Thursday, June 09, 2005

In the ghetto every day is a block party.

I've never felt more comfortable in the hood than this afternoon.

Today I ran into a couple of black women chilling on their porch in Irvington, NJ. That's all black people do in the ghetto--sit around and laugh at the world. For them every day is a block party.

Anyway, one of them wanted their daughter to get a security system, so she drove me across town to sell it to her. As we rode in her beat-up car through the hood, I smiled to myself. I had never before felt so welcome in such a strange and different place. It was like a movie. In the east the hood is so alive, so busy, and so ironically beautiful. I love feeling like I'm a part of it. I guess that in itself is ironic. One day I'll build my mansion in the hood. I'll give to the poor and have all the thugs to protect me. One day.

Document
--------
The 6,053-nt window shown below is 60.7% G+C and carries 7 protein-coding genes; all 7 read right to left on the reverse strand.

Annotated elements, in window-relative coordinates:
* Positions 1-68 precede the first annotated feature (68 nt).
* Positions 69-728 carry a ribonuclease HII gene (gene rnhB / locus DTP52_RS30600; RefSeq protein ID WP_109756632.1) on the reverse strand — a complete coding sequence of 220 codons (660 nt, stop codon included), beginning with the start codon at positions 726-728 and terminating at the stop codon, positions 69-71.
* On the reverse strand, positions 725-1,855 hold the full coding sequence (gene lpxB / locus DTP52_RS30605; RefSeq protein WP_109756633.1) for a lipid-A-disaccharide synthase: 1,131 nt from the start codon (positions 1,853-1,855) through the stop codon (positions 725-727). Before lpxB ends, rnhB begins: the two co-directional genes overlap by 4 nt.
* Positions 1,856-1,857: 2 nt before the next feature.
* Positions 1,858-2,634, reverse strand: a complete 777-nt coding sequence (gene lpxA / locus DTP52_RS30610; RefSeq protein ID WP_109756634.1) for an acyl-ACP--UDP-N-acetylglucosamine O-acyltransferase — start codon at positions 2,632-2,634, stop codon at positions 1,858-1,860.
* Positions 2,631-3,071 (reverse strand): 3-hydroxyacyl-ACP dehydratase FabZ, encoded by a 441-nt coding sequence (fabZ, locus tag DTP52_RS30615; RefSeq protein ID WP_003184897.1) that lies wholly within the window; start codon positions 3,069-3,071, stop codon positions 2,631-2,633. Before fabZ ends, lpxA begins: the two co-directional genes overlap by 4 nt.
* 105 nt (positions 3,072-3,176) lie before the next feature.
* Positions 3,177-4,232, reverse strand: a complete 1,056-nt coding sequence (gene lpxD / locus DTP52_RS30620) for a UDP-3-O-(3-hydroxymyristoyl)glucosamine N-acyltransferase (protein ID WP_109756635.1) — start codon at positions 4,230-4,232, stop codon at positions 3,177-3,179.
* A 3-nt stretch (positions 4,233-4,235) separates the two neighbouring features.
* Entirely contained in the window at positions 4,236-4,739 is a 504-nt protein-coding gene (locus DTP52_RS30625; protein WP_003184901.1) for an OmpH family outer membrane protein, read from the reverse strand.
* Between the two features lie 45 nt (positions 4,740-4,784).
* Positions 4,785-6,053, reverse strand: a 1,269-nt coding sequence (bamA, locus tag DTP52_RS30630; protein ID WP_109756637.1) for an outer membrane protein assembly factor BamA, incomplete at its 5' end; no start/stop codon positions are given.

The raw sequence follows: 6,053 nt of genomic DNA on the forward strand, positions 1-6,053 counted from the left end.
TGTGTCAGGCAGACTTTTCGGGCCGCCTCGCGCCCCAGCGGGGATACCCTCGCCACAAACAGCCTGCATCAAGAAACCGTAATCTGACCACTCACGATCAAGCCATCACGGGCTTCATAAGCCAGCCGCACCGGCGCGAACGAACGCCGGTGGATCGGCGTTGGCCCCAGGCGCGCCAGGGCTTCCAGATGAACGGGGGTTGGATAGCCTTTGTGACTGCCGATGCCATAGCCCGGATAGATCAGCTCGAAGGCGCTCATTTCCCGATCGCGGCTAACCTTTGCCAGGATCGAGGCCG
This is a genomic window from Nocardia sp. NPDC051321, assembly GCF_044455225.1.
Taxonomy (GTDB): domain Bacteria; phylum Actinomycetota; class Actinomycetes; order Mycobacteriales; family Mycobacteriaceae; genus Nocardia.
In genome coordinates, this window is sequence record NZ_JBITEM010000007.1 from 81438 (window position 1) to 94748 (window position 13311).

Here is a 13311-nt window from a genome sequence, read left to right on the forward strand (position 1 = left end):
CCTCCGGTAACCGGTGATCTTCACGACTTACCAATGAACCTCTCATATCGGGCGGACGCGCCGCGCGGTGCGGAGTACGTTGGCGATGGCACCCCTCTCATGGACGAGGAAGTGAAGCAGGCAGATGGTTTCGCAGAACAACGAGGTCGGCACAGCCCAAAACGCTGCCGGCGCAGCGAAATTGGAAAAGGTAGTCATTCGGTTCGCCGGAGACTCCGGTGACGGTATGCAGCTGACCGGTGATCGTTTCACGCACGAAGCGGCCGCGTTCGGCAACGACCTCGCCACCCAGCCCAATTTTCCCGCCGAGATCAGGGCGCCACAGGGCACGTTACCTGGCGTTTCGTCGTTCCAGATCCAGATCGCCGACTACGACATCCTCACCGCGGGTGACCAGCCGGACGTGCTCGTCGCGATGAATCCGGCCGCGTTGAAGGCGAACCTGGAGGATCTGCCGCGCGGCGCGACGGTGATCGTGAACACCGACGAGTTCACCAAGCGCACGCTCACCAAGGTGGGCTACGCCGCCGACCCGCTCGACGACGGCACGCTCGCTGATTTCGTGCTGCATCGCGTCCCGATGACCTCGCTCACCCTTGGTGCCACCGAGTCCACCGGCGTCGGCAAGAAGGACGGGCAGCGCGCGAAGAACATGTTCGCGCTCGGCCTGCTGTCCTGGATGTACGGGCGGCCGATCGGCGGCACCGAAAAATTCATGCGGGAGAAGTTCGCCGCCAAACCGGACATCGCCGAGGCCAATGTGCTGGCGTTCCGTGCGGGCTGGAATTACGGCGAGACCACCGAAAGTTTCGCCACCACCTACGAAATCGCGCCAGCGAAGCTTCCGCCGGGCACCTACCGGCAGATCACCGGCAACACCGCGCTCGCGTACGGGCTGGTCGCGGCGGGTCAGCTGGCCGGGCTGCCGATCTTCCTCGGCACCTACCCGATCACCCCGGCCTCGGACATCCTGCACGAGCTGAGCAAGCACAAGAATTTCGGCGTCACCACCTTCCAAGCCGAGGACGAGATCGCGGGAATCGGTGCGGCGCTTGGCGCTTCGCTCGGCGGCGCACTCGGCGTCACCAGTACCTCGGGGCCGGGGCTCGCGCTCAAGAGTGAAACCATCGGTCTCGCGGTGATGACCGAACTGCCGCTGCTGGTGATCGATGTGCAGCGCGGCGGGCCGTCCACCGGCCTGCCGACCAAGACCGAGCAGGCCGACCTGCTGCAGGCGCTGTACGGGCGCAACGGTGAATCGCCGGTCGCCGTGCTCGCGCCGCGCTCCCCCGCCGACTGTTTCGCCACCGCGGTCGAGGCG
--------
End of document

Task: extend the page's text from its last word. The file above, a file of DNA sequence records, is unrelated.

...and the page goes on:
As for my weekend, Anela was here. I took her out on the town Saturday night. We ate Italian food at one of those outdoor restaurants in the Village. It was awesome. We made friends with this middle-aged painter named Sara. Sara was fascinated by our perkiness and our Mormon opinions. She seemed depressed about life and became fixated on us. It was really a strange occurrence. After dinner we walked around McDougall Street and got some sweet ice cream.

Sunday Anela, David, and I went to the Mother African Methodist Episcopal Zion Church in Harlem. The Mother African church is the oldest black church in New York state--founded in 1796. It was awesome. The architecture was all classic, but the music was hip and modern. There are times I wish we too could have drums in church. Sigh, oh well.

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